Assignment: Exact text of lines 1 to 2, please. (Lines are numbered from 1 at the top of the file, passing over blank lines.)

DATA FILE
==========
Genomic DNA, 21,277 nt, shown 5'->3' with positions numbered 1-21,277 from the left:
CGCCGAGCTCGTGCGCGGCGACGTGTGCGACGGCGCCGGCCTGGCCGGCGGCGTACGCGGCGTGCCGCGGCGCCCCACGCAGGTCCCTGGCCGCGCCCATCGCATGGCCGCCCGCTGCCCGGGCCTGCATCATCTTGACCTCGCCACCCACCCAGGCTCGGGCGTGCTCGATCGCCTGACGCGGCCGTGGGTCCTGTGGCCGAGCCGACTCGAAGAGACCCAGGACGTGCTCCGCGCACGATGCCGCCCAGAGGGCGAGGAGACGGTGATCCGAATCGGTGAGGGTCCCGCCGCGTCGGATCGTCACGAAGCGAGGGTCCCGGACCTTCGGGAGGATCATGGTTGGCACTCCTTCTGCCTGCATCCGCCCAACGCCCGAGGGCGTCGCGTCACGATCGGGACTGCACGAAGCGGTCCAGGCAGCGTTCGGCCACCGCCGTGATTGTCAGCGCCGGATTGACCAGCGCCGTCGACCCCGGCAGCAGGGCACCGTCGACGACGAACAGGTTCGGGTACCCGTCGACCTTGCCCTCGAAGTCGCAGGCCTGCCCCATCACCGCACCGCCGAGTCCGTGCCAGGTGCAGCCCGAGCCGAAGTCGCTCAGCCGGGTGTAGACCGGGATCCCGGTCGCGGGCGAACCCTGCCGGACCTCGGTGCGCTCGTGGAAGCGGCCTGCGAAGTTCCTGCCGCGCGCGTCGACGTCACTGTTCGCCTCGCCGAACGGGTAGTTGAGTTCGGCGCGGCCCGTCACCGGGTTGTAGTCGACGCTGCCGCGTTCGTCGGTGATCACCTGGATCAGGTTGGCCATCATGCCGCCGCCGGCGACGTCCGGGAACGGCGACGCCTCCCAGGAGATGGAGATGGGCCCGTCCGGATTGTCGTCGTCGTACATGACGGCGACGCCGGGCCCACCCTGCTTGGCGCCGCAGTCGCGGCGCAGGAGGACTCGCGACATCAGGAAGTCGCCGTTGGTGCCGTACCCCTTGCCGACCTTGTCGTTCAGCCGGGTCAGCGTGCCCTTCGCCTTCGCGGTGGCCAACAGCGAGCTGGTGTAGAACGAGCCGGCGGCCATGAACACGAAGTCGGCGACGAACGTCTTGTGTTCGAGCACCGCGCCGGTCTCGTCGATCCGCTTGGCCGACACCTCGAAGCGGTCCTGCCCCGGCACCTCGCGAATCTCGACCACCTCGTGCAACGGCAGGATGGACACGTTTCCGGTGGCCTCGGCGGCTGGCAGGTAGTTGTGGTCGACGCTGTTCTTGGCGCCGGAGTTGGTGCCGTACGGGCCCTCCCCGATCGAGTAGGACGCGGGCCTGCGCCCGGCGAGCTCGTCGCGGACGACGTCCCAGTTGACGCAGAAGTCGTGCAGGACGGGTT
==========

Genomic DNA, 21,277 nt, shown 5'->3' with positions numbered 1-21,277 from the left:
CGCCGAGCTCGTGCGCGGCGACGTGTGCGACGGCGCCGGCCTGGCCGGCGGCGTACGCGGCGTGCCGCGGCGCCCCACGCAGGTCCCTGGCCGCGCCCATCGCATGGCCGCCCGCTGCCCGGGCCTGCATCATCTTGACCTCGCCACCCACCCAGGCTCGGGCGTGCTCGATCGCCTGACGCGGCCGTGGGTCCTGTGGCCGAGCCGACTCGAAGAGACCCAGGACGTGCTCCGCGCACGATGCCGCCCAGAGGGCGAGGAGACGGTGATCCGAATCGGTGAGGGTCCCGCCGCGTCGGATCGTCACGAAGCGAGGGTCCCGGACCTTCGGGAGGATCATGGTTGGCACTCCTTCTGCCTGCATCCGCCCAACGCCCGAGGGCGTCGCGTCACGATCGGGACTGCACGAAGCGGTCCAGGCAGCGTTCGGCCACCGCCGTGATTGTCAGCGCCGGATTGACCAGCGCCGTCGACCCCGGCAGCAGGGCACCGTCGACGACGAACAGGTTCGGGTACCCGTCGACCTTGCCCTCGAAGTCGCAGGCCTGCCCCATCACCGCACCGCCGAGTCCGTGCCAGGTGCAGCCCGAGCCGAAGTCGCTCAGCCGGGTGTAGACCGGGATCCCGGTCGCGGGCGAACCCTGCCGGACCTCGGTGCGCTCGTGGAAGCGGCCTGCGAAGTTCCTGCCGCGCGCGTCGACGTCACTGTTCGCCTCGCCGAACGGGTAGTTGAGTTCGGCGCGGCCCGTCACCGGGTTGTAGTCGACGCTGCCGCGTTCGTCGGTGATCACCTGGATCAGGTTGGCCATCATGCCGCCGCCGGCGACGTCCGGGAACGGCGACGCCTCCCAGGAGATGGAGATGGGCCCGTCCGGATTGTCGTCGTCGTACATGACGGCGACGCCGGGCCCACCCTGCTTGGCGCCGCAGTCGCGGCGCAGGAGGACTCGCGACATCAGGAAGTCGCCGTTGGTGCCGTACCCCTTGCCGACCTTGTCGTTCAGCCGGGTCAGCGTGCCCTTCGCCTTCGCGGTGGCCAACAGCGAGCTGGTGTAGAACGAGCCGGCGGCCATGAACACGAAGTCGGCGACGAACGTCTTGTGTTCGAGCACCGCGCCGGTCTCGTCGATCCGCTTGGCCGACACCTCGAAGCGGTCCTGCCCCGGCACCTCGCGAATCTCGACCACCTCGTGCAACGGCAGGATGGACACGTTTCCGGTGGCCTCGGCGGCTGGCAGGTAGTTGTGGTCGACGCTGTTCTTGGCGCCGGAGTTGGTGCCGTACGGGCCCTCCCCGATCGAGTAGGACGCGGGCCTGCGCCCGGCGAGCTCGTCGCGGACGACGTCCCAGTTGACGCAGAAGTCGTGCAGGACGGGTT